Monsoon Brings Lightning that Kills 5 in India
Monsoon season in underway in India. So far, it’s been active. Throughout the country, monsoon 2017 is having different effects on different areas. While some places see drought and scorching temperatures, others see immense flooding and cyclonic winds. One of the most common conditions no matter the state is lightning.
Large amounts of lightning are common for India during monsoon season. However, lightning is a huge problem for India throughout the year. Nearly 2,000 people die from lightning strikes each year in the country. During monsoon season, it’s common for there to be lightning strikes around the country every day.
Total Lightning for 25 June 2017
On Sunday, 25 June, lightning struck and killed 5 people. All 5 incidents occured in the state of Madhya Pradesh. This state is located in central India. The video below shows our Earth Networks total lightning detection network from 02:00 UTC to 23:00 UTC. The purple strikes represent in-cloud lightning while the yellow strikes represent potentially deadly cloud-to-ground strikes.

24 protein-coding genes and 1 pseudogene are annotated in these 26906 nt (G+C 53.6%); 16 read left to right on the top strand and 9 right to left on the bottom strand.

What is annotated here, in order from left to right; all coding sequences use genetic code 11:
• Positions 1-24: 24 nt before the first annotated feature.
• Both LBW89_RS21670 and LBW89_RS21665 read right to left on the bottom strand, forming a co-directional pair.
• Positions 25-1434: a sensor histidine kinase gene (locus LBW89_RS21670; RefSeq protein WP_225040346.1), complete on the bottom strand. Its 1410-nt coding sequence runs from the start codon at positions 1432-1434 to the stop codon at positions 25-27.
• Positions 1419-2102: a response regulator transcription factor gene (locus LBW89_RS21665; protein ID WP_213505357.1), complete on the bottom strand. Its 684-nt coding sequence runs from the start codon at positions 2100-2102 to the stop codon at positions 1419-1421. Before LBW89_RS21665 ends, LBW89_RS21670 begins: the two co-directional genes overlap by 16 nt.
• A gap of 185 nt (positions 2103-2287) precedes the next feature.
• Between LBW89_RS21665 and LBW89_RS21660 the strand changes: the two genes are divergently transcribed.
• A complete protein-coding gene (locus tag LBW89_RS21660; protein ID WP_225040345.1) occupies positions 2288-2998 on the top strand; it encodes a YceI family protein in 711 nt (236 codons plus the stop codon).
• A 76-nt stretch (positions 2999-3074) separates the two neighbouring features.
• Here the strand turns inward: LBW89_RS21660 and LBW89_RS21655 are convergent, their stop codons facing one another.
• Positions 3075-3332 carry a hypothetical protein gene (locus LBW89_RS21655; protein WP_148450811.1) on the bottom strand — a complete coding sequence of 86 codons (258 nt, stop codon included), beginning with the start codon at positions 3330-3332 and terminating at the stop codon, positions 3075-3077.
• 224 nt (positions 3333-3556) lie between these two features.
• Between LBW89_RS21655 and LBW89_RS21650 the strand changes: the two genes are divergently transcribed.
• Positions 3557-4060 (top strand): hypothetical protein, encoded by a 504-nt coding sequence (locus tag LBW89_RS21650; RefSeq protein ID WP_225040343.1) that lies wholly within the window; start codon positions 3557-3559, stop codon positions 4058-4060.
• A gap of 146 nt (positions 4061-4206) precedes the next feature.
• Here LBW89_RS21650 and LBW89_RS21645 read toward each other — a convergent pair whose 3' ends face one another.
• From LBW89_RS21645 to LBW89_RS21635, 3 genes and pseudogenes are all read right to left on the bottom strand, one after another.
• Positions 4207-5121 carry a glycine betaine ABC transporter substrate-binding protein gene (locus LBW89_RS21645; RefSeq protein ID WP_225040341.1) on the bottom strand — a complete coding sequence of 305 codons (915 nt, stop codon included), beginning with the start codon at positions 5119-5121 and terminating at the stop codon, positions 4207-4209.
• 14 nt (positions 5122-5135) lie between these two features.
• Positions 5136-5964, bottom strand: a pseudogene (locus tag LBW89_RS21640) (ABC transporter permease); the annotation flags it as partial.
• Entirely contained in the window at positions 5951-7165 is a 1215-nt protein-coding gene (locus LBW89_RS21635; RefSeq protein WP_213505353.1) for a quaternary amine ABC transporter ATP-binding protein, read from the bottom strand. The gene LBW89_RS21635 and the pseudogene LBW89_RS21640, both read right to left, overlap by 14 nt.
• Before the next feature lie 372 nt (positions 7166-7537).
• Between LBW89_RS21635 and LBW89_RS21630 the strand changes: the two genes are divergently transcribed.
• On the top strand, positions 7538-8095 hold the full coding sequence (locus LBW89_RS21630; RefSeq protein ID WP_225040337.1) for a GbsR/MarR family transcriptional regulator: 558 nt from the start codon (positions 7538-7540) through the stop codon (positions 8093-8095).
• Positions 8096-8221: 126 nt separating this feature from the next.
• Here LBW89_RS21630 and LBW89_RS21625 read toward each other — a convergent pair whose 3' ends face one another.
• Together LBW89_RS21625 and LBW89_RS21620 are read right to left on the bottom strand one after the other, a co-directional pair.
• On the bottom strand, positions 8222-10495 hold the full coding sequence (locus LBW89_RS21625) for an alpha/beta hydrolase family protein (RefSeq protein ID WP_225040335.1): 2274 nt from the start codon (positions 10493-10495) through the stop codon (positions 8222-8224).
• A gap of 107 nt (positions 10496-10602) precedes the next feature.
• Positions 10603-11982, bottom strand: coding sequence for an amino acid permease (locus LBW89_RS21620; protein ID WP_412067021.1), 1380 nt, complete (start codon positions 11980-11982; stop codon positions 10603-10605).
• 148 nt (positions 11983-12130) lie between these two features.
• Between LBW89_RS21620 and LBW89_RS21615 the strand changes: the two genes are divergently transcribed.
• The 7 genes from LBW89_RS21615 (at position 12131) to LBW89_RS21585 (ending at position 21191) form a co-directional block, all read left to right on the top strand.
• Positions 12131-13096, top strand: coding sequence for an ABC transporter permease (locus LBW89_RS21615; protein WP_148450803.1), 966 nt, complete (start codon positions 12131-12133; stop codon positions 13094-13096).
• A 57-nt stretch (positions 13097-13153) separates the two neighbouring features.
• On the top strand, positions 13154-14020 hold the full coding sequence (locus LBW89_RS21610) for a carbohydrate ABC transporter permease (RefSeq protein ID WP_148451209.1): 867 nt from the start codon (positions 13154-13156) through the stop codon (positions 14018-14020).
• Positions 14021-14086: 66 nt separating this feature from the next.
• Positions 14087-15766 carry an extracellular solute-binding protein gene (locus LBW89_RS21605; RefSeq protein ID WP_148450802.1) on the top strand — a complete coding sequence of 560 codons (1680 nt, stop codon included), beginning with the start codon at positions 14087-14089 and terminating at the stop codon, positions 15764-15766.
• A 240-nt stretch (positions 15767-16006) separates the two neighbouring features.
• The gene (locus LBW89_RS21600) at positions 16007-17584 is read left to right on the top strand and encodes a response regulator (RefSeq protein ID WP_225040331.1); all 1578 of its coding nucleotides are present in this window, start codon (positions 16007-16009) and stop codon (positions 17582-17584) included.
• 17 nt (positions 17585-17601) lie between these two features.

A 60-year-old male fell victim to the lightning in Mandsaur district, which is the northeast corner of Madhya Pradesh.
Lightning also killed 4 and injured 2 as they worked in a field in Chhindwara district. Over the course of the day, our lightning network generating 13 Dangerous Thunderstorm Alerts (DTAs).
DTAs are a severe weather tracking tool exclusive to Earth Networks. When we detect high frequencies of total lightning and strong storm cells, these alerts automatically generate. They have lead times up to 50% longer than other severe weather alerts thanks to our ability to monitor in-cloud lightning.
Farmers at Risk
While unfortunate, it is common for field workers to die in this manner in India. This is because of a few different reasons.
Firstly, many field workers have no idea when severe weather is on the way. Lack of alerting systems and mobile devices equipped with severe weather alerts and technology is a big problem on farms and rice fields.
The next problem has to do with farmers needing to work. Oftentimes, farmers will work through rain, even if they see lightning, because they need to work to take care of their families.
The last main reason has to do with the size of farms and other agricultural sites in India. Agriculture is a large industry in India, and sprawling farms are common. Without any proper lightning shelters and no advanced warnings, farmers have no chance to seek safety if a storm forms quickly.